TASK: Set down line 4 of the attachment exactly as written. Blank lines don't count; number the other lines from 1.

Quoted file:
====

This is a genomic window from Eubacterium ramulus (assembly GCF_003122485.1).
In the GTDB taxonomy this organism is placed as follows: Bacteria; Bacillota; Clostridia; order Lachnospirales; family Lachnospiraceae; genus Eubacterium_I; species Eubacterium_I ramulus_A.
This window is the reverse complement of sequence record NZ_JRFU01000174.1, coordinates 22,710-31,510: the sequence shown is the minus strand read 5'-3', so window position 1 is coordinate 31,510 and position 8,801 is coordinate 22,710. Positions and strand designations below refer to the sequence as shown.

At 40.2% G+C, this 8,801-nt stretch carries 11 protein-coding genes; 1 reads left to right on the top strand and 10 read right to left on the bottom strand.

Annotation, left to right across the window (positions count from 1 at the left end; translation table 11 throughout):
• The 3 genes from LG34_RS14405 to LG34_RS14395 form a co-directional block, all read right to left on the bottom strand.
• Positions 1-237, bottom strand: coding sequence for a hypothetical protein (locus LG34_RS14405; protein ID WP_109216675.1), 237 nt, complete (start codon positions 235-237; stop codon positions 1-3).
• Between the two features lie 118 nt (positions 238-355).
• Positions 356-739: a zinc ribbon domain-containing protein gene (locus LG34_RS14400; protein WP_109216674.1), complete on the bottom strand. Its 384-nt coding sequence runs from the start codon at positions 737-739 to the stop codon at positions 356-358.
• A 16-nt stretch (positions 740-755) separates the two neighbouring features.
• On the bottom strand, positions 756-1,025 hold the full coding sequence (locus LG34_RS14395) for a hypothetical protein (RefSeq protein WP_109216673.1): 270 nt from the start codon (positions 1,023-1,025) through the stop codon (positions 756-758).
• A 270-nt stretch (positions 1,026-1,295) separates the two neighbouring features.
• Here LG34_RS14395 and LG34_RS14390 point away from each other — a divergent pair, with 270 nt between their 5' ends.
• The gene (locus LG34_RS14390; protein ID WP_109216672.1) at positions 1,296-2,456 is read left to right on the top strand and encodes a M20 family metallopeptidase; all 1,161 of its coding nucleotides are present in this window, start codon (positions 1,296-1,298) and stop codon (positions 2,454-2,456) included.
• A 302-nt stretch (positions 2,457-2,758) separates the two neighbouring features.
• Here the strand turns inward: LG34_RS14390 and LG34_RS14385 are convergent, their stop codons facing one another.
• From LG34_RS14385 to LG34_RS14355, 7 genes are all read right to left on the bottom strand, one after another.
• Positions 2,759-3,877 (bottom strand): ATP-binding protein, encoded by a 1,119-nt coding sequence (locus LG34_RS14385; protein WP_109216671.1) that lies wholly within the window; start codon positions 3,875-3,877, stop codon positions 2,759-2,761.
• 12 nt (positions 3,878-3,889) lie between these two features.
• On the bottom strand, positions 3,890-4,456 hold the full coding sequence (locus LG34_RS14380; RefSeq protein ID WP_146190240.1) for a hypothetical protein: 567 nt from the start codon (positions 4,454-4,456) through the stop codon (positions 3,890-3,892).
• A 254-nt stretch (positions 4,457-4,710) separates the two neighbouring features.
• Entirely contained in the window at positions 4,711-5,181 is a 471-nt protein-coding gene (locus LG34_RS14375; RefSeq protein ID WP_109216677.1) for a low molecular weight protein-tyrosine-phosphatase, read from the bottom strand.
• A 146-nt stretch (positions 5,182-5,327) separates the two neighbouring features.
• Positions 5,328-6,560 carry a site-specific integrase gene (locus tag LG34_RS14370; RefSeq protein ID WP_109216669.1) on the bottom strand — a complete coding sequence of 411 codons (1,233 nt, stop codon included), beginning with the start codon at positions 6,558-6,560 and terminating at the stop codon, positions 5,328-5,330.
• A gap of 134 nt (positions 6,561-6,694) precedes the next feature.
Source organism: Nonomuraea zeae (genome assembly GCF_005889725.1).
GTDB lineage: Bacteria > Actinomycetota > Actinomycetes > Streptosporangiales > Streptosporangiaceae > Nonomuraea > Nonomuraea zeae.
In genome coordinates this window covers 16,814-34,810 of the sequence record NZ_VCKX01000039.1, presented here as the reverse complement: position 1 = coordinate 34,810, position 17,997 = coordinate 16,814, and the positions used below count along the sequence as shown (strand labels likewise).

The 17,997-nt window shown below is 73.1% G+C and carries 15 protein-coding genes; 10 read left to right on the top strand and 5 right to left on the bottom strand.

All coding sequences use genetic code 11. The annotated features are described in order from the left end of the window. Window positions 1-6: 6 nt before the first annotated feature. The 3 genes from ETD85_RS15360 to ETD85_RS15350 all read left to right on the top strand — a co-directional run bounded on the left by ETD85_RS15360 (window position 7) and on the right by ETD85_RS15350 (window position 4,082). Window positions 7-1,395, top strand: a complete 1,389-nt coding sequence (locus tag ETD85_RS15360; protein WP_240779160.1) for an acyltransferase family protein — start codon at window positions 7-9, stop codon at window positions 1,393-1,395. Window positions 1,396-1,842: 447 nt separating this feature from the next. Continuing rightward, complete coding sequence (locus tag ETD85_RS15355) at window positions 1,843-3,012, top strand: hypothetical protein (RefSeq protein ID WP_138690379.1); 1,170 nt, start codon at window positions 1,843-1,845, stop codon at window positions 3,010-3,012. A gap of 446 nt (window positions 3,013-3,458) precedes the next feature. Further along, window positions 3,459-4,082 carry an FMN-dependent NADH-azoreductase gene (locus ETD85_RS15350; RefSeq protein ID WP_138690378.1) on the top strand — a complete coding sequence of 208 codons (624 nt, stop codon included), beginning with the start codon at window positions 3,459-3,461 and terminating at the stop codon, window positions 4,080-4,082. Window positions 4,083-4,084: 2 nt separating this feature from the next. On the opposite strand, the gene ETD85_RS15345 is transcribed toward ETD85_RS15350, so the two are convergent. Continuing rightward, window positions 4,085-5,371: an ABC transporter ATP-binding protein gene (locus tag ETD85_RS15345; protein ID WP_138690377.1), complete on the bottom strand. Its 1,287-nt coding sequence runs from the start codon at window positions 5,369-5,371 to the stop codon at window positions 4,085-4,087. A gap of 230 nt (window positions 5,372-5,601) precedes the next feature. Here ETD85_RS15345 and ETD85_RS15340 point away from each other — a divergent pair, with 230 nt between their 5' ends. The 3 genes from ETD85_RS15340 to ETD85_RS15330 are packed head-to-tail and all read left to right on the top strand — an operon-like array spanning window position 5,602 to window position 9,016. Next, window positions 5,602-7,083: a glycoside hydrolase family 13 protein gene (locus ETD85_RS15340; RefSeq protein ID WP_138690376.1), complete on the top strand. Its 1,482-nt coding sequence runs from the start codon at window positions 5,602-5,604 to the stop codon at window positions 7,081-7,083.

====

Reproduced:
At 40.2% G+C, this 8,801-nt stretch carries 11 protein-coding genes; 1 reads left to right on the top strand and 10 read right to left on the bottom strand.